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Cats and railway lines

(12 Posts)
biscuitbadger Thu 29-Dec-16 19:06:51

Hi cat people.

We're seriously considering getting a cat but we back onto a busy main line, with trains passing every few minutes, including fast pendelinos, and I'm not sure how much of a danger that would be.

Other than that, it's a quiet suburban road with decent sized gardens front and back. A few neighbours on our side of the road have had cats with no problems afaik.

We've had a cat in the past (in our old house) and would totally love another one. We didn't even think about the railway in relation to pets when we moved, we just loved the house and went for it. I'd be gutted if we could never get a cat, but equally I don't want to get one and then have it knocked down by a train.

I've seen some adoption places specify they don't let you adopt a cat if you live near a railway or main road, so I guess they consider it a big enough risk.

Indoor cat isn't an option for us as I live with the back doors wide open all summer long! I would be prepared to try and secure the garden, but not sure how realistic that is...

Any experiences or opinions gratefully received!

Bailey101 Thu 29-Dec-16 19:13:05

My cats are indoor only for health reasons, so when I bought a house with a garden I had cat proof fencing installed. The fence was already 6ft wooden panels and the 'cat proof' part is another 2ft of strands of wire that are on springs so that if the cat tries to climb it, the wire bends back towards the garden and they jump off. I don't know if I've explained that too well, I'll try to find a picture.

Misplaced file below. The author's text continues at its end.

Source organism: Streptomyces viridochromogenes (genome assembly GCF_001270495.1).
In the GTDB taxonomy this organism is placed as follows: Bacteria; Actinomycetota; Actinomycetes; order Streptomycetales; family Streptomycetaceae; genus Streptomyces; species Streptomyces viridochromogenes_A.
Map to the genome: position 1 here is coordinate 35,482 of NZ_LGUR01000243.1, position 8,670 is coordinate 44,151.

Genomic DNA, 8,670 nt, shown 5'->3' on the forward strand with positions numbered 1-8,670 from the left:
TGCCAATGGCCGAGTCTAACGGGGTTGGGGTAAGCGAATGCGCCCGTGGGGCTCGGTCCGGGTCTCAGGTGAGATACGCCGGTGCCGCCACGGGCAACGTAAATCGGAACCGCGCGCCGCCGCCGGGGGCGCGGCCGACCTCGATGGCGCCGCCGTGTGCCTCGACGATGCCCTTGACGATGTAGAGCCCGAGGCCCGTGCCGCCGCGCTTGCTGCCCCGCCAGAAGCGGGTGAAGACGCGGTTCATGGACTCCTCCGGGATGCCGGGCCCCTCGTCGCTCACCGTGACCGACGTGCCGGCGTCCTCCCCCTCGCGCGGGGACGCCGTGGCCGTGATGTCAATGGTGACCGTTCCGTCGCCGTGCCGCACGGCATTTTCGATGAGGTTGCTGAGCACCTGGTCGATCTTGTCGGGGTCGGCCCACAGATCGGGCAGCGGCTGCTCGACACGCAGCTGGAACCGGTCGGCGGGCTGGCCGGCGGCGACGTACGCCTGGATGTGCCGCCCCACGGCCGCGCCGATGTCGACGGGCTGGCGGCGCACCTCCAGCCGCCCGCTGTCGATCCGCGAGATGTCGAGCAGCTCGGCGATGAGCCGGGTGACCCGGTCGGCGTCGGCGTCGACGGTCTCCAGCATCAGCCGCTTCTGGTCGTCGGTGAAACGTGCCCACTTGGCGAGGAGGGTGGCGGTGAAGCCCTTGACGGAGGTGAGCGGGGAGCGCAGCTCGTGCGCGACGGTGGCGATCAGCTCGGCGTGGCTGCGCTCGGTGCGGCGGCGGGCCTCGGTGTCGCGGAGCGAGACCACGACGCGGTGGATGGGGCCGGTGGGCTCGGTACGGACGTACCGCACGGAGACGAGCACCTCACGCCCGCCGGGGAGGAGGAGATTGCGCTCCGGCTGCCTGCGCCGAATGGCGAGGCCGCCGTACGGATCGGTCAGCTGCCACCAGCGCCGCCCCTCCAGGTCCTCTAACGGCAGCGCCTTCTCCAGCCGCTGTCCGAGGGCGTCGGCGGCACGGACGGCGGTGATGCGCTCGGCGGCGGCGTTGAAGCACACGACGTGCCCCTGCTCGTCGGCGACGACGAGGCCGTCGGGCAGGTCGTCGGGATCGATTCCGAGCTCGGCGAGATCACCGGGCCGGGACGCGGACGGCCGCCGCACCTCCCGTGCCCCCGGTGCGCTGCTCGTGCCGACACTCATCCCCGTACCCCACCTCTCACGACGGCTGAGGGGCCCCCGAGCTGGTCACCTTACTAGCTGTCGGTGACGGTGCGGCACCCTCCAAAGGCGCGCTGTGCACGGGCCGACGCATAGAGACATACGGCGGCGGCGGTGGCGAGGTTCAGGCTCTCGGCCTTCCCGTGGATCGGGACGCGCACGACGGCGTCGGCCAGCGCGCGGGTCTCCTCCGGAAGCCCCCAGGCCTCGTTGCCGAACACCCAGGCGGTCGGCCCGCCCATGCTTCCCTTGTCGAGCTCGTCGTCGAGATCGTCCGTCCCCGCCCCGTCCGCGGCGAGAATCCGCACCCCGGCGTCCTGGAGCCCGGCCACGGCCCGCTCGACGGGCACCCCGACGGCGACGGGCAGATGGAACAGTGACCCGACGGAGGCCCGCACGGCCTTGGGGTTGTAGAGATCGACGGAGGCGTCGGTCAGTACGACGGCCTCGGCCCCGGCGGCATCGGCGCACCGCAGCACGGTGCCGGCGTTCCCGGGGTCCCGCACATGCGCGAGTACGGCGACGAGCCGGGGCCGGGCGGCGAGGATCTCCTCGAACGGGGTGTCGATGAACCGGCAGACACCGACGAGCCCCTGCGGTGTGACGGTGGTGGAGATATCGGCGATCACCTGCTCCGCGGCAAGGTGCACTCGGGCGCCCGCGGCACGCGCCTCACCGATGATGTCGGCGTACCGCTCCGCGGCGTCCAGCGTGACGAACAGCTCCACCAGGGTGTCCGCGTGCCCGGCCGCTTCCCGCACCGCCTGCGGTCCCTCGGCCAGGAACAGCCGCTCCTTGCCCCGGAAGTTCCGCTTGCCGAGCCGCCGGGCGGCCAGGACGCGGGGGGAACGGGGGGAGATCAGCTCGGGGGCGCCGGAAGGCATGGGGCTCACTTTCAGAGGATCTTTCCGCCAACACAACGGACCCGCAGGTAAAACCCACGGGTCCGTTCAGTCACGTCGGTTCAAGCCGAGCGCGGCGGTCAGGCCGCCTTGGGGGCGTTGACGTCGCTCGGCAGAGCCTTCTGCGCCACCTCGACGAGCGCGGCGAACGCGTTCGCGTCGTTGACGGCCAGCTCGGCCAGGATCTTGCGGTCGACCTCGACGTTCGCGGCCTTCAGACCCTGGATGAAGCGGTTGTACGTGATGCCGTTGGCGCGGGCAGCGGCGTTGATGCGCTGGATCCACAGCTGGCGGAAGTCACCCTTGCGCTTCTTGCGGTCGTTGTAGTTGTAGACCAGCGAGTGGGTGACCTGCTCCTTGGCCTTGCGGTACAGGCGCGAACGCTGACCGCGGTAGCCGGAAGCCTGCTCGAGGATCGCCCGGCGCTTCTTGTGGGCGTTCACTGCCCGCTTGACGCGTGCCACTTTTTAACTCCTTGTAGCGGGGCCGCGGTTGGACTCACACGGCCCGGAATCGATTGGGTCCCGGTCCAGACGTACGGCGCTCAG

Bailey101 Thu 29-Dec-16 19:15:05

It looks very similar to this but stands a little more vertically.

Getnakedorgohome Thu 29-Dec-16 19:18:27

I live backing onto a railway line and have recently adopted a 1 yr old female rescue cat. My neighbours have 2 cats and next to them has 3. All cats have been fine. The lines are very noisy, I struggle to see how a cat wouldn't hear the train coming.

Toddlerteaplease Thu 29-Dec-16 21:24:32

Get a Persian! Mine go in the garden but are not bothered about it and can't climb, so I don't worry about them escaping.

biscuitbadger Fri 30-Dec-16 18:32:50

I've emailed a couple of rescue centres. RSPCA just replied to say they'd advise against it and suggested getting a house cat.

Our neighbours a few doors down adopted theirs a while back but not from rspca. They said the cat never went near the railway line, and could hear the trains coming a mile off.

Torn on this one. I really want a cat!

biscuitbadger Fri 30-Dec-16 18:34:09

Cat proof fencing is something to look into, though I don't think it'd work for us as we have trees that a cat could climb to get over the fence.

YesItsMeIDontCare Fri 30-Dec-16 18:40:14

Adopt an older cat who's less likely to want to go far?

Cat proof the garden.

Accept that most cats are actually quite clever creatures when it comes to self preservation.

Find a rescue that realises the above point. grin

biscuitbadger Fri 30-Dec-16 18:57:40

That cat proof fencing is a little out of our budget.

Our old cat was a rescue and she barely left the house let alone the garden. She was a soppy old thing.

Weedsnseeds1 Fri 30-Dec-16 21:11:27

Railway lines vibrate so even without sharp hearing I would have thought a cat would know a train was coming. As feral children in the 70s my sister and I were allowed to wander the 5 miles to town across public footpaths, over fields from the bottom of our garden, which included a main railway line which you crossed on foot via a stile. We never saw any dead animals of any kind on the line.

Macarena1990 Fri 30-Dec-16 21:53:51

We back onto the met/piccadilly line. Our BSH has survived so far - probably helps that she doesn't climb!

biscuitbadger Tue 03-Jan-17 18:10:45

I've talked to a couple of rescue places now, one of them was totally ok with the railway as a staff member had experience of living next to one. So looks like we'll be getting a cat smile

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